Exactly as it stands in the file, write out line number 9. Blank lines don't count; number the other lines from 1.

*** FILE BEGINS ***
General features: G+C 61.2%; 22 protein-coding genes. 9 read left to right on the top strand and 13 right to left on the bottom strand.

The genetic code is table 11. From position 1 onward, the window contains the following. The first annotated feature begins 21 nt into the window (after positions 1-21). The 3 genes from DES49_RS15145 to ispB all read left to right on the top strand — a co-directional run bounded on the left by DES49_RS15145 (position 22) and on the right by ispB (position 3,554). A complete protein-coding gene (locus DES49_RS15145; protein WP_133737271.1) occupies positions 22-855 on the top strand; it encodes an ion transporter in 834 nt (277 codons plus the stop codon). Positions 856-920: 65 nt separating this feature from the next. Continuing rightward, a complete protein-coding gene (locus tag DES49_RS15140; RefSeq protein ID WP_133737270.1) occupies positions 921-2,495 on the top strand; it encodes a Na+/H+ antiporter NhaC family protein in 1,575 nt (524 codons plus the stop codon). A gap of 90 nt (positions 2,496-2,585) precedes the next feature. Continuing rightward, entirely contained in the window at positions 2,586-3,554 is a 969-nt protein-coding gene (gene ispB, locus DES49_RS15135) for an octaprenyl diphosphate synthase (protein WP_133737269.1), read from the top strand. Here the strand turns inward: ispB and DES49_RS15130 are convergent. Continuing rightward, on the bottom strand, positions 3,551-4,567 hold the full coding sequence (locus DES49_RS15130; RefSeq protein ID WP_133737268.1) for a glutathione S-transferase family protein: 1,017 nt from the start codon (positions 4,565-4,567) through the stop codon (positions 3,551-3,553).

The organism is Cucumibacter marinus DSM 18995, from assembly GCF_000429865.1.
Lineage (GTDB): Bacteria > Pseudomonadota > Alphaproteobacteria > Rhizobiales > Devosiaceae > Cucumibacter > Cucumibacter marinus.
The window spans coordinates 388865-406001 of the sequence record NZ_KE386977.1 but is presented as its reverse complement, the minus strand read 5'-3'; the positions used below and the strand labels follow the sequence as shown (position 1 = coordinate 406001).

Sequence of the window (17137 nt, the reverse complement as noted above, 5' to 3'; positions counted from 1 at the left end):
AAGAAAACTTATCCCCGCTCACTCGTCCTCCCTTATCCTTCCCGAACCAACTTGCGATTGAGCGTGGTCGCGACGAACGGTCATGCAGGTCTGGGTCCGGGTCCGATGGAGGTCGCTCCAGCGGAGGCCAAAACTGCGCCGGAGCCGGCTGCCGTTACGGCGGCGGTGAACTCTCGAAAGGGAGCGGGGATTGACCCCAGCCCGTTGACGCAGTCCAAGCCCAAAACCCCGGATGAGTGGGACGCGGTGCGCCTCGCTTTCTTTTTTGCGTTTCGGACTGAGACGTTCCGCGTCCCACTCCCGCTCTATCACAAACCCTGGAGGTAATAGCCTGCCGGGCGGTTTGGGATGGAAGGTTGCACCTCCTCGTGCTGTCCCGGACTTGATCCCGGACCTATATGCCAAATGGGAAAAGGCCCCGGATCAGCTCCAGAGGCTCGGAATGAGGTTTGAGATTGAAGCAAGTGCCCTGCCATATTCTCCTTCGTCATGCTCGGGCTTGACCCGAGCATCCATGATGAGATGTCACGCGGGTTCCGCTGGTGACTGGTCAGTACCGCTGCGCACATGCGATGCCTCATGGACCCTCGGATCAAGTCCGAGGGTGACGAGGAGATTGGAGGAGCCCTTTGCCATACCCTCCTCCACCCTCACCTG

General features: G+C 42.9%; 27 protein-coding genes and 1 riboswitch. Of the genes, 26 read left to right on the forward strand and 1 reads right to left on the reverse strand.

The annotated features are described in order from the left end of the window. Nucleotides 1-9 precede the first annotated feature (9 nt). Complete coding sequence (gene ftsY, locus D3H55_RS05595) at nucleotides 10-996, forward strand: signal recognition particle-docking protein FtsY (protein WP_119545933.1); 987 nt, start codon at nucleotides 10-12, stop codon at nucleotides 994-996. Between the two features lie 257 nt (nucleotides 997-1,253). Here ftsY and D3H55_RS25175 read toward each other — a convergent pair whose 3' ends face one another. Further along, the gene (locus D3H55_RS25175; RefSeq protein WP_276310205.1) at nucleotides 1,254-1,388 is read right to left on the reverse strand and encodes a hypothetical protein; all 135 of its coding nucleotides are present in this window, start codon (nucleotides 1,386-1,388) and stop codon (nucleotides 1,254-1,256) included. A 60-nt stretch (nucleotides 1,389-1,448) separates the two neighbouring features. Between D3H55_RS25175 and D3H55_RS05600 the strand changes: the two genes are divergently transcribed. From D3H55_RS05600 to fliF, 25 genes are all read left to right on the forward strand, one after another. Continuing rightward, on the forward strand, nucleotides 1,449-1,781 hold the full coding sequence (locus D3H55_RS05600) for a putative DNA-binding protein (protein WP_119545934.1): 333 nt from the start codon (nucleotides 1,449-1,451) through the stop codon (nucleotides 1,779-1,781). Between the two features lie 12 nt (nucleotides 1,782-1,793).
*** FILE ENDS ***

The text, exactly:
The annotated features are described in order from the left end of the window. Nucleotides 1-9 precede the first annotated feature (9 nt). Complete coding sequence (gene ftsY, locus D3H55_RS05595) at nucleotides 10-996, forward strand: signal recognition particle-docking protein FtsY (protein WP_119545933.1); 987 nt, start codon at nucleotides 10-12, stop codon at nucleotides 994-996. Between the two features lie 257 nt (nucleotides 997-1,253). Here ftsY and D3H55_RS25175 read toward each other — a convergent pair whose 3' ends face one another. Further along, the gene (locus D3H55_RS25175; RefSeq protein WP_276310205.1) at nucleotides 1,254-1,388 is read right to left on the reverse strand and encodes a hypothetical protein; all 135 of its coding nucleotides are present in this window, start codon (nucleotides 1,386-1,388) and stop codon (nucleotides 1,254-1,256) included. A 60-nt stretch (nucleotides 1,389-1,448) separates the two neighbouring features. Between D3H55_RS25175 and D3H55_RS05600 the strand changes: the two genes are divergently transcribed. From D3H55_RS05600 to fliF, 25 genes are all read left to right on the forward strand, one after another. Continuing rightward, on the forward strand, nucleotides 1,449-1,781 hold the full coding sequence (locus D3H55_RS05600) for a putative DNA-binding protein (protein WP_119545934.1): 333 nt from the start codon (nucleotides 1,449-1,451) through the stop codon (nucleotides 1,779-1,781). Between the two features lie 12 nt (nucleotides 1,782-1,793).